Are monthly subscription boxes worth it?

Story by Sarah Baker, Editor

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Everyone has heard of those weird “something-of-the-month” club subscriptions, but did you know that basically anything you can think of is now available as a monthly subscription box service — from personal care product boxes to bacon-of-the-month boxes.

Being a fan of YouTube, I have seen many sponsored “unboxing” videos from these subscription box services, where YouTubers unbox what they have just received and offer viewers special discounts (like this one). After at least a year of seeing these unboxing videos, I decided to give a few a try and see for myself why these are a thing and if they are worth it on a college student’s budget.

I thought that it would be nice to be surprised once a month with a box of stuff that may make my day and give me something to look forward to. So I did some research and chose four subscription box services with a variety of themes that might intrigue college students on a budget.

1. Graze – a natural snack box. You receive eight samples of healthy snacks with no GM ingredients or artificial colors/flavors in perfectly portioned packs.

I had a discount offer from another Baker student that allowed me to get my first box free. Each box is about $12 (plus shipping and handling). Before your first box, you get a four-snack sampler box as a welcome to the service. You go online and select what snacks you may “like,” “love,” want to “try” or “hate.” You can also choose to have a box show up weekly, bi-weekly or monthly. My sampler box and first box included healthy snacks that ranged from gummies and popcorn to roasted nuts and flapjacks.

For the most part, I really enjoyed this box. Who doesn’t like being surprised with a bunch of snacks? I did, however, choose to discontinue my subscription with the intention of returning once I have a steady income after college. I will definitely reinstate my subscription to this box later.

2. Loot Crate – a gaming/geek-themed box. It is very popular among YouTube gamers.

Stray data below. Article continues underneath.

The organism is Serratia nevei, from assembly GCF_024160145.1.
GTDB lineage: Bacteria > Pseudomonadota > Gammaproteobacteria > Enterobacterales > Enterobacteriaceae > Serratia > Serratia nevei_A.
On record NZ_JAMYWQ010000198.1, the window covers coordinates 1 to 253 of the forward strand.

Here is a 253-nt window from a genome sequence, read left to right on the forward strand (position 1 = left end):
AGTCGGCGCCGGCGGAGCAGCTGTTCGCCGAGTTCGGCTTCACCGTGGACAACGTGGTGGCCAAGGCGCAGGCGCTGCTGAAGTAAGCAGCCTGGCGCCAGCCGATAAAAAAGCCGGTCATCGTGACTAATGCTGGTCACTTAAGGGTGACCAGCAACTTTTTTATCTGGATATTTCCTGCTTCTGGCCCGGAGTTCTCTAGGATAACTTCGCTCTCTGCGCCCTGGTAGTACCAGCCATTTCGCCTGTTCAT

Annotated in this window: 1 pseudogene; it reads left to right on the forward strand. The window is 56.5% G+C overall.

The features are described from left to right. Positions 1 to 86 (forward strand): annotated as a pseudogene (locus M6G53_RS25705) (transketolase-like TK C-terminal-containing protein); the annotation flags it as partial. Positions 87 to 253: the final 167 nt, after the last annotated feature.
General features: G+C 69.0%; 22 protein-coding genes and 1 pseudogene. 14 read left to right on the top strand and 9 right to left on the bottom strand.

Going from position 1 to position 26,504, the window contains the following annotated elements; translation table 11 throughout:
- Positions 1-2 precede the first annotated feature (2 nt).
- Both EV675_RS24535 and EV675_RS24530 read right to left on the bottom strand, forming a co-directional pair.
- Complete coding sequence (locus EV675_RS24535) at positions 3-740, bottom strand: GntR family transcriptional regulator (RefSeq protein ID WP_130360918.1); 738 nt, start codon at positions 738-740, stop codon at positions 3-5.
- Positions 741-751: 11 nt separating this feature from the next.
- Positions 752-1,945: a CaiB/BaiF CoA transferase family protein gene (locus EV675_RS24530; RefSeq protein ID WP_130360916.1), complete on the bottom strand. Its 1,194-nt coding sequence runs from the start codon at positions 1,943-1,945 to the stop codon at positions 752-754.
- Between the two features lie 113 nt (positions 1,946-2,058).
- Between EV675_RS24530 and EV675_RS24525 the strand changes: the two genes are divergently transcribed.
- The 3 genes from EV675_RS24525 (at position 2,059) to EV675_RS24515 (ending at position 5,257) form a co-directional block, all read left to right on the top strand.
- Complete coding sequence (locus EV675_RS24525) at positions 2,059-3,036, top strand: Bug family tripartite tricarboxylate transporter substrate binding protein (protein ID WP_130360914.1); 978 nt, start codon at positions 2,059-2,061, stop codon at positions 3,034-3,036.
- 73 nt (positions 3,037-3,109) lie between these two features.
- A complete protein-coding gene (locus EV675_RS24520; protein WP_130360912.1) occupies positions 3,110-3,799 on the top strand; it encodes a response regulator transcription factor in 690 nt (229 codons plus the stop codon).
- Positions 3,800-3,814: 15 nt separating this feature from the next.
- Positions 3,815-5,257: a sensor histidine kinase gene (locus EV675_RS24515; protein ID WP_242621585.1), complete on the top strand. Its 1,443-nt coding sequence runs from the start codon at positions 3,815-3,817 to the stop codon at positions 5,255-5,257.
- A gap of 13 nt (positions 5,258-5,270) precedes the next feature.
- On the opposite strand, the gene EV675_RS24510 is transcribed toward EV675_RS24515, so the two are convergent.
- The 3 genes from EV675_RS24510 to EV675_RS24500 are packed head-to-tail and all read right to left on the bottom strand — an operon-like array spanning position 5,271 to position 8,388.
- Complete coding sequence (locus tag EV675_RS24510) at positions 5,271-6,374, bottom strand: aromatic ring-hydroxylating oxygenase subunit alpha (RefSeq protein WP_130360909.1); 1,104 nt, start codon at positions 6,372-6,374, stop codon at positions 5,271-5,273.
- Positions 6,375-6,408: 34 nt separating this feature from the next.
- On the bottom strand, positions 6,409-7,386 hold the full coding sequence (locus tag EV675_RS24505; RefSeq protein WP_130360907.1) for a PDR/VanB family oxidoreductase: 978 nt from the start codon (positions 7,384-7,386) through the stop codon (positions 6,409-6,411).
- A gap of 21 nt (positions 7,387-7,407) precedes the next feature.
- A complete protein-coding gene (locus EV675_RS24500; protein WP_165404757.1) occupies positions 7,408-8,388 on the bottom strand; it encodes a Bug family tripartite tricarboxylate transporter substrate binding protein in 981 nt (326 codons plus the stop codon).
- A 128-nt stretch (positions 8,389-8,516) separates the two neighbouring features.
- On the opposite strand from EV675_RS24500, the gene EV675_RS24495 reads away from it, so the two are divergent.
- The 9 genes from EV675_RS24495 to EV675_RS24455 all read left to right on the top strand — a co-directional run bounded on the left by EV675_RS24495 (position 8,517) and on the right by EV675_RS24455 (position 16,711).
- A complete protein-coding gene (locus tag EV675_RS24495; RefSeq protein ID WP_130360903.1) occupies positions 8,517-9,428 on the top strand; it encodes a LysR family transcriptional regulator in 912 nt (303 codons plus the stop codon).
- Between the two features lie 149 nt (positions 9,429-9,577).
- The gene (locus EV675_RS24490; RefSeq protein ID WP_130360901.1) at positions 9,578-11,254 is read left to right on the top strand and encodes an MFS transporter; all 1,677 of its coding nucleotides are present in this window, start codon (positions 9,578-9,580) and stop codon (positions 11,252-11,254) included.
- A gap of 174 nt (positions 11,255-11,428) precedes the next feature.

I selected the cheapest box at $13.99 a month (plus shipping and handling). Each month has a theme, like “Anti-hero” or “Versus.” My monthly box included a T-shirt, socks, penny bank, button and a Q-Figure figurine. The cardboard Loot Crate box also morphed into a hammer.

I chose not to keep this subscription for a few reasons. With shipping and handling it was nearly $20 a month for one box. While that is about average, there are cheaper options for a college student’s budget. Also, I was not particularly a follower of any of the games, movies or shows that arrived in this crate, so I didn’t feel like it was worth it. That is one of the dangers with box subscriptions.

3. Geek Fuel – another geek-themed box that is similar to Loot Crate.

Geek Fuel is a little more expensive than Loot Crate at $17.99 a month (plus shipping and handling). I actually liked the majority of the content included in this box, comparing favorably to my Loot Crate experience, but that will change every month. Out of this whole experiment, this box was my second favorite. I chose not to continue with my subscription because I could only afford to do one of these a month, but when that changes, I might reinstate my subscription.

4. The Book Drop – a hand-picked book of the month service from Bethany Beach Books in Delaware.

I am a big reader and I wanted to try at least one book subscription box. I chose The Book Drop because it was a small business and the books were hand-selected and not mainstream books, so I will receive a book that I wouldn’t usually pick up. There are a few options from children’s and young adult books, as well as generally female and male themed titles. I chose the YA box for $13 (plus shipping and handling). My box included a book that I had not heard of, signed by the author, a few bookmarks and two small excerpt booklets from upcoming books.

This is the only subscription I chose to continue. I think when I averaged out my expectation and happiness with the result of all of the boxes, I found this one the most worth it. In my opinion, one can never have too many books.


I now understand why people like to subscribe to these subscription services, and I have found at least one that I will continue with. I recommend trying some out. Your perspective may change or you may find yourself with the monthly excitement that comes from opening a box with a pleasant surprise inside.

Editor’s note: This is not a sponsored review/article.